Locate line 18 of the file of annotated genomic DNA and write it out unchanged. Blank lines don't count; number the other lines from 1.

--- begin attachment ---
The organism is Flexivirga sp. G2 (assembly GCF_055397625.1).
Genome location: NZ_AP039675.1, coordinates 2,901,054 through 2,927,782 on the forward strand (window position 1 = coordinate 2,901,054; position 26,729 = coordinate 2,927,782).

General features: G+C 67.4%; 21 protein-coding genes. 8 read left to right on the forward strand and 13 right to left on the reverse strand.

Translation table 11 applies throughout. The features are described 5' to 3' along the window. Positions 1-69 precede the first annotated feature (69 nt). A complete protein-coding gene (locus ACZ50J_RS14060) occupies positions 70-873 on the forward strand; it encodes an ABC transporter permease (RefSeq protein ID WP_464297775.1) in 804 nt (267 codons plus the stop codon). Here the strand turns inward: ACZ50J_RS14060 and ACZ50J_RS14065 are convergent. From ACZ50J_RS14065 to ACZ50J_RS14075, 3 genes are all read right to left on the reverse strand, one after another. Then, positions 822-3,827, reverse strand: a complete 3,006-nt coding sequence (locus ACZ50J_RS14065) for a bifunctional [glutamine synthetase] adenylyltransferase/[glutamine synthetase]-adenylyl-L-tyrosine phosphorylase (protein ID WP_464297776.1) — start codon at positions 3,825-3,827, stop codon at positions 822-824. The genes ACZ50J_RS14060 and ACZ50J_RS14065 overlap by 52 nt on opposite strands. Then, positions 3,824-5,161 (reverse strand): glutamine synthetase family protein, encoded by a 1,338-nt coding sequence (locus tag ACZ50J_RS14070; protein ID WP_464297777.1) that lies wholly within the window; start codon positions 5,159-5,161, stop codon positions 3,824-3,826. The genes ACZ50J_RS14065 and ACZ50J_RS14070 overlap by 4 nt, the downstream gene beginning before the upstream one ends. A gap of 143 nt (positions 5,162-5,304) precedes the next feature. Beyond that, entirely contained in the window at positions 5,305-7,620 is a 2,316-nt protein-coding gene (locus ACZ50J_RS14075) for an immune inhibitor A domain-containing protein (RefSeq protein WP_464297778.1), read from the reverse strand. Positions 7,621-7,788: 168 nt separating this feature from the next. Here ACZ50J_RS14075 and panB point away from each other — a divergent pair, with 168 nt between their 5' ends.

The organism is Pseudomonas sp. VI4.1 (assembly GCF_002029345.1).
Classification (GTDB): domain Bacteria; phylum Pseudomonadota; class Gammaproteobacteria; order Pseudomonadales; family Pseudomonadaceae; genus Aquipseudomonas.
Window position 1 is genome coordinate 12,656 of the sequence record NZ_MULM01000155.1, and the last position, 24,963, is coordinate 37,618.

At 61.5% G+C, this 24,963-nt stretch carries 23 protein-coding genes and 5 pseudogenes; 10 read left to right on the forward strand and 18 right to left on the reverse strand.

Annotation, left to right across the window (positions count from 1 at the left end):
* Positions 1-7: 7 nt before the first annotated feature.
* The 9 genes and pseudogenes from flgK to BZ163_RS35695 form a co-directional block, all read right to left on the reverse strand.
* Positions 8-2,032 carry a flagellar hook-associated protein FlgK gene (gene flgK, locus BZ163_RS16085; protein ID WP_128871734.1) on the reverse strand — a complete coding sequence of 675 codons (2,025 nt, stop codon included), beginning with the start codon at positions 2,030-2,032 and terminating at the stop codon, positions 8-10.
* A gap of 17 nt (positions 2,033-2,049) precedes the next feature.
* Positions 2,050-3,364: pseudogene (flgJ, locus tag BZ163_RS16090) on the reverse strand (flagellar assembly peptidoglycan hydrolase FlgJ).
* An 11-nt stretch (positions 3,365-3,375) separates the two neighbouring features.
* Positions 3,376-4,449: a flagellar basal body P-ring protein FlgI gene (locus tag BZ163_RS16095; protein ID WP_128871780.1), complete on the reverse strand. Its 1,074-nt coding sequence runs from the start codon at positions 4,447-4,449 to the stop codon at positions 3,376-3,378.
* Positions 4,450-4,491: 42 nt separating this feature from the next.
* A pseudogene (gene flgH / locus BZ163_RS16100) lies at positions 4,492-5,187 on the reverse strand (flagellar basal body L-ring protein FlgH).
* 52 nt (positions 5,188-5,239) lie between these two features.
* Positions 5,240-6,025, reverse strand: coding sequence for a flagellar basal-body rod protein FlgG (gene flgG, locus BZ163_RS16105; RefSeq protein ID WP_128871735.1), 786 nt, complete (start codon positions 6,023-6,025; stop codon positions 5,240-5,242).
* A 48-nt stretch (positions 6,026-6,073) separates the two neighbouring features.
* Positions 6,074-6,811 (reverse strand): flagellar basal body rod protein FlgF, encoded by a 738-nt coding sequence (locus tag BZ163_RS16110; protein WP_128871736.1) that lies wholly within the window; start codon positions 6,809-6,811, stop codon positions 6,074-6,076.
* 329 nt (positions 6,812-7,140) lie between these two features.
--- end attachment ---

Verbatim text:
* A pseudogene (gene flgH / locus BZ163_RS16100) lies at positions 4,492-5,187 on the reverse strand (flagellar basal body L-ring protein FlgH).